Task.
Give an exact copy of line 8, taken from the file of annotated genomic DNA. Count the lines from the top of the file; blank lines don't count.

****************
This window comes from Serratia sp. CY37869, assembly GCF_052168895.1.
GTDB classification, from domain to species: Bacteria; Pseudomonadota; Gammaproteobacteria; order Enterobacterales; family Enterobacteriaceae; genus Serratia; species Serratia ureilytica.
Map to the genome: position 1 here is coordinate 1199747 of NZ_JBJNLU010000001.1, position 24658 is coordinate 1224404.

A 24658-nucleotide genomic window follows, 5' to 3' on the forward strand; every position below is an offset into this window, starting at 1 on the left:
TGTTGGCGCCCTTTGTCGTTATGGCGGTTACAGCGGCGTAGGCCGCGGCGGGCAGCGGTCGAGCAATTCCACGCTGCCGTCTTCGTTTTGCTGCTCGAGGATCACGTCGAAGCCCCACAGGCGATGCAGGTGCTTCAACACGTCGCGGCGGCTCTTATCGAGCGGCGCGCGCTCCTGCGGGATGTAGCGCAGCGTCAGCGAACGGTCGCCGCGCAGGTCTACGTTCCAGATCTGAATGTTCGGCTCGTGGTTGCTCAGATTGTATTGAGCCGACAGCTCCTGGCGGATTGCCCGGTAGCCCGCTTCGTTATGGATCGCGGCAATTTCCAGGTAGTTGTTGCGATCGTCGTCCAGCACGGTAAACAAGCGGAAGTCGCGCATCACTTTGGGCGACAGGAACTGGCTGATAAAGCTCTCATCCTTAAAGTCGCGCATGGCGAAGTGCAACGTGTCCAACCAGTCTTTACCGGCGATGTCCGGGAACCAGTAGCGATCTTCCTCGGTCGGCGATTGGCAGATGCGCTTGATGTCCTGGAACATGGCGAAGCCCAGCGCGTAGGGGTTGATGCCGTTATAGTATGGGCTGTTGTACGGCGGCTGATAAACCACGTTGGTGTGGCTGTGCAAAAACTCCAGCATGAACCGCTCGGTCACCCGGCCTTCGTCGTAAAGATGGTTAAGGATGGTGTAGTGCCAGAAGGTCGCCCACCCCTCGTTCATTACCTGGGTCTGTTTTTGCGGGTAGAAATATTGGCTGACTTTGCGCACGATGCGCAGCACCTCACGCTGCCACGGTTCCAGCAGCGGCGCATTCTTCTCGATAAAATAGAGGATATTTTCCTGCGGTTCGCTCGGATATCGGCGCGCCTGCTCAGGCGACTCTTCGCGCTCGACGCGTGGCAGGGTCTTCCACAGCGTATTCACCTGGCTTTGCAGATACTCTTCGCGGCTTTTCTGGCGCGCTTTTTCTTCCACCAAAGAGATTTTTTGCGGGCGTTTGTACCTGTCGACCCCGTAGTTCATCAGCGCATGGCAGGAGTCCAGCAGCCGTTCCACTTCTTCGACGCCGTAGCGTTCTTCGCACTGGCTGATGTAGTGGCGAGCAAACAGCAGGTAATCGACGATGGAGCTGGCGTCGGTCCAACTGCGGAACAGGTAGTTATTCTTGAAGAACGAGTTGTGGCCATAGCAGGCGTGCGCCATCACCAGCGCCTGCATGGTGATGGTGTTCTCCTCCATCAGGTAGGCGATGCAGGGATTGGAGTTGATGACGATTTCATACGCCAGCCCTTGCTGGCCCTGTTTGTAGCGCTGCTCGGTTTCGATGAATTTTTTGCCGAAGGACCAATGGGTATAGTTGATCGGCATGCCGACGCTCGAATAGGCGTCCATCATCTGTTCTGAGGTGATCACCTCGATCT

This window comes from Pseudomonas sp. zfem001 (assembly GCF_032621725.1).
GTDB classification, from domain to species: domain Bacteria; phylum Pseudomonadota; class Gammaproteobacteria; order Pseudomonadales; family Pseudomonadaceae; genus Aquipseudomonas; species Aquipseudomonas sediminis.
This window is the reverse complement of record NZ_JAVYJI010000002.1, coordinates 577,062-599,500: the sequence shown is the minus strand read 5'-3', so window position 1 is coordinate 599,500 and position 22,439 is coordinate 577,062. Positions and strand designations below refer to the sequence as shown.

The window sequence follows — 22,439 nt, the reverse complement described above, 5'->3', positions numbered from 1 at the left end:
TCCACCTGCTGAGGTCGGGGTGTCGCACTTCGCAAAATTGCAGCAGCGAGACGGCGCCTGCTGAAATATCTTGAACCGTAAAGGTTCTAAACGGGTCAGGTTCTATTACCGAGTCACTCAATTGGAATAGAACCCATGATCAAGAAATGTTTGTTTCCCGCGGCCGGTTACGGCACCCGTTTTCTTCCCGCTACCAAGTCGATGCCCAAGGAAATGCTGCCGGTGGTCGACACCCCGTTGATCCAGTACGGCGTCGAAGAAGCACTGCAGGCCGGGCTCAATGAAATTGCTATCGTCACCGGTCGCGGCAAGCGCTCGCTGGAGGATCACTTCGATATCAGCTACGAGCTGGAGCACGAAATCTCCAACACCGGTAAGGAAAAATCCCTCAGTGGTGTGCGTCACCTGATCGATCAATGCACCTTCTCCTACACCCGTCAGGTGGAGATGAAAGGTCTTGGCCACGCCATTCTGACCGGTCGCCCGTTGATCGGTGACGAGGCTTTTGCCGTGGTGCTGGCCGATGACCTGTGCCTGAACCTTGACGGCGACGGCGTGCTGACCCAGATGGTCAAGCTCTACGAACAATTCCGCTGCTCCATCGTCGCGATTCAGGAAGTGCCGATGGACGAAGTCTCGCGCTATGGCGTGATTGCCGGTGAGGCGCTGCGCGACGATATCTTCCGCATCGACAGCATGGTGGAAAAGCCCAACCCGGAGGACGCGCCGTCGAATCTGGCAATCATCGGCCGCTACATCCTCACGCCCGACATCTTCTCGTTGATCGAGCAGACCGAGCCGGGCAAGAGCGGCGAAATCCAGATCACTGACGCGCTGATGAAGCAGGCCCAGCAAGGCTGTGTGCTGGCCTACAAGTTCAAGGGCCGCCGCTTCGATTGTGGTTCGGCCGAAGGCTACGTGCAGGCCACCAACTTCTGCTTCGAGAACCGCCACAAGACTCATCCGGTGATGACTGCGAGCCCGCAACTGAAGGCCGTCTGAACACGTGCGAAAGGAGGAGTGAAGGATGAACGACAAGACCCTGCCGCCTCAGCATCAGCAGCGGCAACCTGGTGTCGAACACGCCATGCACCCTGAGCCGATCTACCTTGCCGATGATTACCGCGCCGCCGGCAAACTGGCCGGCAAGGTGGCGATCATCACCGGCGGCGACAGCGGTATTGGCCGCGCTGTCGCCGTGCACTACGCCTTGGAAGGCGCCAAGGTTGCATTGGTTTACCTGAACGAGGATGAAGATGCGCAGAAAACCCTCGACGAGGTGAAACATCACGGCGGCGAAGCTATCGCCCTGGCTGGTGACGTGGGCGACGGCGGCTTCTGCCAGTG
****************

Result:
This window is the reverse complement of record NZ_JAVYJI010000002.1, coordinates 577,062-599,500: the sequence shown is the minus strand read 5'-3', so window position 1 is coordinate 599,500 and position 22,439 is coordinate 577,062. Positions and strand designations below refer to the sequence as shown.